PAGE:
MILPITAS (KPIX 5) — Two businesses in Milpitas have been shut down after Santa Clara County Environmental Health inspectors found elevated levels of lead in both of them.

Inspectors red-tagged Target Masters West, a gun store and indoor shooting range, along with Sweet’s Gymnastics after tests showed the businesses were unsafe to occupy.

“We ended up taking samples with our partners, the California Department of Public Health. And Friday we got the results back and decided
they were concerning enough that we should just shut down both locations,” said Michael Balliet, Director of Environmental Health for Santa Clara County.

Although Sweet’s Gymnastics notified its members by email, one family came for a gymnastics lesson Monday afternoon and were turned away at the door.

“The closer we were to Target Masters, the more lead there was,” said David Sweet, who has taught gymnastics for 30 years.

His studio caters to young gymnasts, including many preschoolers.

“When you’re dealing with children, any amount is high. Lead is just not acceptable for children.  We weren’t like off the charts high, but it was high enough,” Sweet said.

His business is the apparent victim of crossover lead contamination from the gun range next door.

“The facility has been here a long time, and some cracks in our cleaning happened,” said Bill Heskett, who owns the gun shop and range, Target Masters West has occupied the same site for 30 years.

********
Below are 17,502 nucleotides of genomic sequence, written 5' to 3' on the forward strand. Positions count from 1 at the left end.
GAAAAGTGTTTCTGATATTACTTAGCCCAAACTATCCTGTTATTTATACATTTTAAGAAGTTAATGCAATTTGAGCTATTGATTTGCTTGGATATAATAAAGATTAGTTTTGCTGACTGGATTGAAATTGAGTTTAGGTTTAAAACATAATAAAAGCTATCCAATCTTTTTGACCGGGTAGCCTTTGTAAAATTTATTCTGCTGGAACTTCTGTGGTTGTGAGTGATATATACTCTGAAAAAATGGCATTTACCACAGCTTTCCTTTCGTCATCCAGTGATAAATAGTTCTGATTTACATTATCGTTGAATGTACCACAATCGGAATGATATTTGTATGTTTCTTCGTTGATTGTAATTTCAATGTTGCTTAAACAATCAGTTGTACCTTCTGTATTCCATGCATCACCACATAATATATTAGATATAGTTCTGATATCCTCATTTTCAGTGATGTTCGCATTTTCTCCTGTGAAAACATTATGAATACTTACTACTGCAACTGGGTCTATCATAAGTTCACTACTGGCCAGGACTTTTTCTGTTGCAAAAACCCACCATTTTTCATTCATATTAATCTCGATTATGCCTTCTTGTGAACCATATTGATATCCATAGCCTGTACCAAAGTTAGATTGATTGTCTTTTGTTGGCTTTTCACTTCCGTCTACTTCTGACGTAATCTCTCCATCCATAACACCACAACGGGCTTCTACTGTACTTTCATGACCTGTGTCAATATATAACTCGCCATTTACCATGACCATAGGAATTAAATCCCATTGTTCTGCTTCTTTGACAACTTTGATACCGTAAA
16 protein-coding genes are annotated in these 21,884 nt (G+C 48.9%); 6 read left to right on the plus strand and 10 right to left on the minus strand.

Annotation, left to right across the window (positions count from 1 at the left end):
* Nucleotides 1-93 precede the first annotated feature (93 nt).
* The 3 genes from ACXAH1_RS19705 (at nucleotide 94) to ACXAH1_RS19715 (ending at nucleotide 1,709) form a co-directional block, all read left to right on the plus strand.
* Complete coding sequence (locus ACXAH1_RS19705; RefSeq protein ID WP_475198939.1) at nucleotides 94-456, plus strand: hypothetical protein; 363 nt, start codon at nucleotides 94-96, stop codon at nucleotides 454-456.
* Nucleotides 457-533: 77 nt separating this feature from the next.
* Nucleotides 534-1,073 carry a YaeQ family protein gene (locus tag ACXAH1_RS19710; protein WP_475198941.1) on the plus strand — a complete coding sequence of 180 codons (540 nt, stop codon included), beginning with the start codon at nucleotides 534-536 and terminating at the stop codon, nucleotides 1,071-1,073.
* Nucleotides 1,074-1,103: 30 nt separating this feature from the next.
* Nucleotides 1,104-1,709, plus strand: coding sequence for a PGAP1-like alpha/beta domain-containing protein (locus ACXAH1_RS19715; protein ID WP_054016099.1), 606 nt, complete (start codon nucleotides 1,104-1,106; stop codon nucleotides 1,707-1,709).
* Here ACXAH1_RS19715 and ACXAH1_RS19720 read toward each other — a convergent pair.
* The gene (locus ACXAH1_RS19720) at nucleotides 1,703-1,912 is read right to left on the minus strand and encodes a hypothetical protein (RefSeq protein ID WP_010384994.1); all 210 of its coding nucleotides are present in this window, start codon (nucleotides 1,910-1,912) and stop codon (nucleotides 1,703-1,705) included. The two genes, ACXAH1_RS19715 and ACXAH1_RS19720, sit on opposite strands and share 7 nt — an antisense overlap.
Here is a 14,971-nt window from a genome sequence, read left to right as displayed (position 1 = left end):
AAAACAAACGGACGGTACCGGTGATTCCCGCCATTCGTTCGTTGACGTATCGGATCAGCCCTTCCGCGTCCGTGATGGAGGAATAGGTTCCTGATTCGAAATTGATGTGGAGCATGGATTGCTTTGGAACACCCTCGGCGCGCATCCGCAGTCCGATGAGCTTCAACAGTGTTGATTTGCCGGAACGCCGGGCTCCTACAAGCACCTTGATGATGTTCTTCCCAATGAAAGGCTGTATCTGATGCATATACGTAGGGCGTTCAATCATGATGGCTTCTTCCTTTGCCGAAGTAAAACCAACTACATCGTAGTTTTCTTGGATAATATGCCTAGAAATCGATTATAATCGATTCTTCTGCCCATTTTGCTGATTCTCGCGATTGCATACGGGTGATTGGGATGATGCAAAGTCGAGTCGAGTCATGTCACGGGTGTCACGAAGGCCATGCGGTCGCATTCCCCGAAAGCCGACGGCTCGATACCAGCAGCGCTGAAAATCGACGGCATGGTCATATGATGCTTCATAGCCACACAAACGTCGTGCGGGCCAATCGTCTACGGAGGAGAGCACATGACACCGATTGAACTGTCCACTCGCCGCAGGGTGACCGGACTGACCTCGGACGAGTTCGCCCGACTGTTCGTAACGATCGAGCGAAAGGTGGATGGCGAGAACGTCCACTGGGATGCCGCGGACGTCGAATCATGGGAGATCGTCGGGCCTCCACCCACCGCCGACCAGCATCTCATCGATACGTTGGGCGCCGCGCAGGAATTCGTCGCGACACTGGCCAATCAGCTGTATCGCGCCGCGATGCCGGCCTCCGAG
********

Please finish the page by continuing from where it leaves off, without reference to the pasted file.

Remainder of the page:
“The residue has built up in a couple of spots and we’re having to clean it all up,” Heskett said.

Inspectors suspect lead particles from all bullets fired at the range over the years may have come out through the gun range’s ventilation system and drifted into the air intakes of the gymnastics studio, contaminating it.

“It’s a shame that Mr. Sweet has been dragged into this,” Heskett said.

Workers spend the day cleaning the businesses inside and out. So far, officials are not saying how much lead was present in either place.
The investigation is on-going.

County inspectors were tipped off by the Capital and Main website of a possible lead migration between businesses last week.

Both businesses will have to pass another inspection before they are allowed to re-open.

County officials say customers of either business who are concerned should get tested for lead exposure by their own physicians.

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